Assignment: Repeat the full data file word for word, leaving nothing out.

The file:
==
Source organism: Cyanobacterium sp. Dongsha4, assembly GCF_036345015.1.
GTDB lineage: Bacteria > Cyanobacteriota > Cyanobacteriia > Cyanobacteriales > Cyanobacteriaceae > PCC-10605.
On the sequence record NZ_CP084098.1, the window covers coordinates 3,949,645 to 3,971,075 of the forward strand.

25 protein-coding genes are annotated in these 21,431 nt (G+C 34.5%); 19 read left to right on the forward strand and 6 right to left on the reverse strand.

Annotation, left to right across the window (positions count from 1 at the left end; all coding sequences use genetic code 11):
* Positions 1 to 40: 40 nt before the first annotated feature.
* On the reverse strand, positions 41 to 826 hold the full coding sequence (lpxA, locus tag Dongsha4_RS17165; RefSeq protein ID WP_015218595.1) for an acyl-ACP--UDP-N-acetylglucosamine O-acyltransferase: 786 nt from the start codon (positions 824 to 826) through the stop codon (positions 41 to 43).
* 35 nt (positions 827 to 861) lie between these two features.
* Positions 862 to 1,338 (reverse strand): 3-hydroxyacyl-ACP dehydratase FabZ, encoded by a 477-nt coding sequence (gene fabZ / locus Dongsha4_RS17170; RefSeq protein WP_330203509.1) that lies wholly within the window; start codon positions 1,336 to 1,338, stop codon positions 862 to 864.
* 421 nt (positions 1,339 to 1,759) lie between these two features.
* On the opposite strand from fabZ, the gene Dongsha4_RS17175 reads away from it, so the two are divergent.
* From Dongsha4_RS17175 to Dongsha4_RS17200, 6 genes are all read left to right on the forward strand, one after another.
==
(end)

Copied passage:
Source organism: Cyanobacterium sp. Dongsha4, assembly GCF_036345015.1.
GTDB lineage: Bacteria > Cyanobacteriota > Cyanobacteriia > Cyanobacteriales > Cyanobacteriaceae > PCC-10605.
On the sequence record NZ_CP084098.1, the window covers coordinates 3,949,645 to 3,971,075 of the forward strand.

25 protein-coding genes are annotated in these 21,431 nt (G+C 34.5%); 19 read left to right on the forward strand and 6 right to left on the reverse strand.

Annotation, left to right across the window (positions count from 1 at the left end; all coding sequences use genetic code 11):
* Positions 1 to 40: 40 nt before the first annotated feature.
* On the reverse strand, positions 41 to 826 hold the full coding sequence (lpxA, locus tag Dongsha4_RS17165; RefSeq protein ID WP_015218595.1) for an acyl-ACP--UDP-N-acetylglucosamine O-acyltransferase: 786 nt from the start codon (positions 824 to 826) through the stop codon (positions 41 to 43).
* 35 nt (positions 827 to 861) lie between these two features.
* Positions 862 to 1,338 (reverse strand): 3-hydroxyacyl-ACP dehydratase FabZ, encoded by a 477-nt coding sequence (gene fabZ / locus Dongsha4_RS17170; RefSeq protein WP_330203509.1) that lies wholly within the window; start codon positions 1,336 to 1,338, stop codon positions 862 to 864.
* 421 nt (positions 1,339 to 1,759) lie between these two features.
* On the opposite strand from fabZ, the gene Dongsha4_RS17175 reads away from it, so the two are divergent.
* From Dongsha4_RS17175 to Dongsha4_RS17200, 6 genes are all read left to right on the forward strand, one after another.